One of the most common and common families of drugs in atrial fibrillation is blood thinners (anticoagulants), such as coumadin, aspirin and paradexa. Blood thinning reduces its clotting – thus reducing the risk of developing clots in the heart atria, which can reach the blood vessels in the brain and clog them.
Anticoagulant therapy has been shown in the research literature and in the clinic to reduce morbidity and mortality (through significant reduction of cerebral events) and is most common and accepted in patients with atrial fibrillation, with appropriate contraindications (not everyone is required for such treatment).
However, this is a complex treatment, which requires frequent monitoring (regular blood test called INR for clotting) and maintaining a delicate balance: too low an INR value means that the blood is too viscous, which can produce a blood clot – a condition we are not interested in; Too high an INR value means that the blood is too “diluted” and the risk of bleeding increases – this is also a condition we are not interested in.
The left ascending ear of the heart
The left atrial appendage (LAA for short) is a small heart structure, a kind of sac (like a small pouch) in the shape of an ear, located in the wall of the heart muscle, near the left atrium.
The role of the headset is not yet completely clear, however it is known to play a role in regulating the pressure of the left ascendant during contraction.
In the condition of atrial fibrillation, when the ascents contract irregularly, the heart has a tendency to produce blood clots. These clots tend to form in the left ascendant – and 90% of them form in the ear.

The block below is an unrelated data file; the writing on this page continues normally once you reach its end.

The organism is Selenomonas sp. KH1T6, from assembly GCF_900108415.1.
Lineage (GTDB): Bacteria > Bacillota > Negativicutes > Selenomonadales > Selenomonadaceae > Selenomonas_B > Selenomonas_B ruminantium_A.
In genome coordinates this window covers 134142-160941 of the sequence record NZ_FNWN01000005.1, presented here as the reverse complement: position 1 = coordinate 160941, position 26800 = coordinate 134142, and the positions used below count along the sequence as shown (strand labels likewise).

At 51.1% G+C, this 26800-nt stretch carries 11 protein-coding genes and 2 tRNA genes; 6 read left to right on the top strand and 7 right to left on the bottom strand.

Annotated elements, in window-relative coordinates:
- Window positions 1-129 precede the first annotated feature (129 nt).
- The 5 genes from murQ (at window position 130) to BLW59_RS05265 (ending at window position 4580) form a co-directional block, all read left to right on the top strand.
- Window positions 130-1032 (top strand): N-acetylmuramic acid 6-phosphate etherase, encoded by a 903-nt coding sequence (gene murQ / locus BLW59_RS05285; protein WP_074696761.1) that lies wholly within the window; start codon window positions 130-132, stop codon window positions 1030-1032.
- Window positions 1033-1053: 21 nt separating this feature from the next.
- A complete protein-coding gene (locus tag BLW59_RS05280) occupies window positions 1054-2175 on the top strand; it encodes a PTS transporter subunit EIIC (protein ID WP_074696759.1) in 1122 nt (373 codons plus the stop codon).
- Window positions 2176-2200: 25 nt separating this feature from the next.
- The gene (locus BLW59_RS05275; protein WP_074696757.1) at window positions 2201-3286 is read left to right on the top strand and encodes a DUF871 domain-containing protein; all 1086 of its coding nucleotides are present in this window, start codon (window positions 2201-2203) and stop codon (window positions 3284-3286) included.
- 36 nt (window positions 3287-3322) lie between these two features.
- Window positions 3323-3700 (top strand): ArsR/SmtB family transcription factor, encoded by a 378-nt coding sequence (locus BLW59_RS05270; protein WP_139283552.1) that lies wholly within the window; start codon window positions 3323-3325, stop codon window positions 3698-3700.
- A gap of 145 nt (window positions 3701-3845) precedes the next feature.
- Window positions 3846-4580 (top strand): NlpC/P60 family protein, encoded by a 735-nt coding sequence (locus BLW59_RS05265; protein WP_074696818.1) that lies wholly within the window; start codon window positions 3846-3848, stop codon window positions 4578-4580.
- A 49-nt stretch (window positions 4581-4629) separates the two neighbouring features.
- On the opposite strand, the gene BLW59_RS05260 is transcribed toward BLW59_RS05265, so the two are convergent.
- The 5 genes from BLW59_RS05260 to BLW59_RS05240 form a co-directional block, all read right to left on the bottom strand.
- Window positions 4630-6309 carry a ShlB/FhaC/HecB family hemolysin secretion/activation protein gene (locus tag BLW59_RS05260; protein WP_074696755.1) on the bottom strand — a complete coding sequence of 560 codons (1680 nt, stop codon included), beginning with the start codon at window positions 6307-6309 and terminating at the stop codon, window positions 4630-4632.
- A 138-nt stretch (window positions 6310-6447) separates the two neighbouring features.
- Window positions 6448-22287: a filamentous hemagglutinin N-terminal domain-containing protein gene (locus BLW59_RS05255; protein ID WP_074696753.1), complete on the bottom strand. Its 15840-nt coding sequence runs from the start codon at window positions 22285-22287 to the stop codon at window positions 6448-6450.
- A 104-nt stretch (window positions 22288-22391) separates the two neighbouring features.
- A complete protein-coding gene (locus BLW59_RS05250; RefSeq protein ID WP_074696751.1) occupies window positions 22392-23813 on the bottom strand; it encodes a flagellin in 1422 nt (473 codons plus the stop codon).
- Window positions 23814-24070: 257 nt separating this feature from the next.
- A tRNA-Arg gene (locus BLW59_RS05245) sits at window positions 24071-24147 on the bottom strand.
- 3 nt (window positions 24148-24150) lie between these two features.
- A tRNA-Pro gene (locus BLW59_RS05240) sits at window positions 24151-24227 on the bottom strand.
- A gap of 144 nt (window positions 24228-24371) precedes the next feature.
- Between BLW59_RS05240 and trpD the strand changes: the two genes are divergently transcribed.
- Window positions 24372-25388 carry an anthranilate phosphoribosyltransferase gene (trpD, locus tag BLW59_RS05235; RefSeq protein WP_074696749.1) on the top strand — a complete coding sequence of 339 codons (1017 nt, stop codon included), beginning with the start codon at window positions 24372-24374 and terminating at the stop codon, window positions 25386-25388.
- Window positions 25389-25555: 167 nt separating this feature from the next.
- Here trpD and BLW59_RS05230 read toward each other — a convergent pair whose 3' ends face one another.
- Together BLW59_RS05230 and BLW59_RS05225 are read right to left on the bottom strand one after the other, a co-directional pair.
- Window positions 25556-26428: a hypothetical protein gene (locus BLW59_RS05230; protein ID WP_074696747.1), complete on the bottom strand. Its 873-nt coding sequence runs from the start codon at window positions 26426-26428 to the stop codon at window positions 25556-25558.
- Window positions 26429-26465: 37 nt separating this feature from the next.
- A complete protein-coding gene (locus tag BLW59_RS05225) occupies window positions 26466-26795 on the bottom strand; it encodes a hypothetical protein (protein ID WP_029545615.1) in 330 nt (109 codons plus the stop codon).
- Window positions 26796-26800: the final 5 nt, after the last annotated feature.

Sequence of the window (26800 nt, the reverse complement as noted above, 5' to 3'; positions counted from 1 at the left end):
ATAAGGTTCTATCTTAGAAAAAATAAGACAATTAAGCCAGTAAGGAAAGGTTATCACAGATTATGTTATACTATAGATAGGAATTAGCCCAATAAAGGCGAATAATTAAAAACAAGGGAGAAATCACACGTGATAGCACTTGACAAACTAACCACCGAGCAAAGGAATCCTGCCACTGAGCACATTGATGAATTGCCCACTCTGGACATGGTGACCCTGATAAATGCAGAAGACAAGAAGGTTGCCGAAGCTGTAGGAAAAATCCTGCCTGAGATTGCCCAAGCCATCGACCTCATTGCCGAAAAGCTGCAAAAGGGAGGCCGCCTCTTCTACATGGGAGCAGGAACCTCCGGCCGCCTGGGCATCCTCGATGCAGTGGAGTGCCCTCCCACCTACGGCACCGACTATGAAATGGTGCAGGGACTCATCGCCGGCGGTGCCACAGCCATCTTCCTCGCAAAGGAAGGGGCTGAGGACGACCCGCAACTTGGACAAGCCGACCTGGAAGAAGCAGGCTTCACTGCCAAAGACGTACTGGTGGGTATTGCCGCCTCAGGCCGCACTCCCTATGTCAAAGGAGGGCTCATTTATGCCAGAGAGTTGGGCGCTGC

If treating blood thinners for a patient with atrial fibrillation is tolerable and balanced (i.e .: works well) – then it is considered good risk management (reducing the risk of clot formation) and reduces his chance of having a stroke.
In contrast, a patient who is unable to take thinners (e.g. with kidney failure), who is unable to reach balance (e.g. someone who has difficulty performing frequent INR tests) or whose blood thinners cause unwanted side effects (such as recurrent gastrointestinal bleeding and need for blood transfusions) – Considered a good candidate to close or remove the headset.
Closing the headset in a minimally invasive procedure
The first method developed to reduce the risk of blood clots from the ear is heart surgery with an open incision, in which the surgeon reaches the heart and cuts the ear. The disadvantages of this approach are during the prolonged recovery from a cut in the sternum, which involves pain.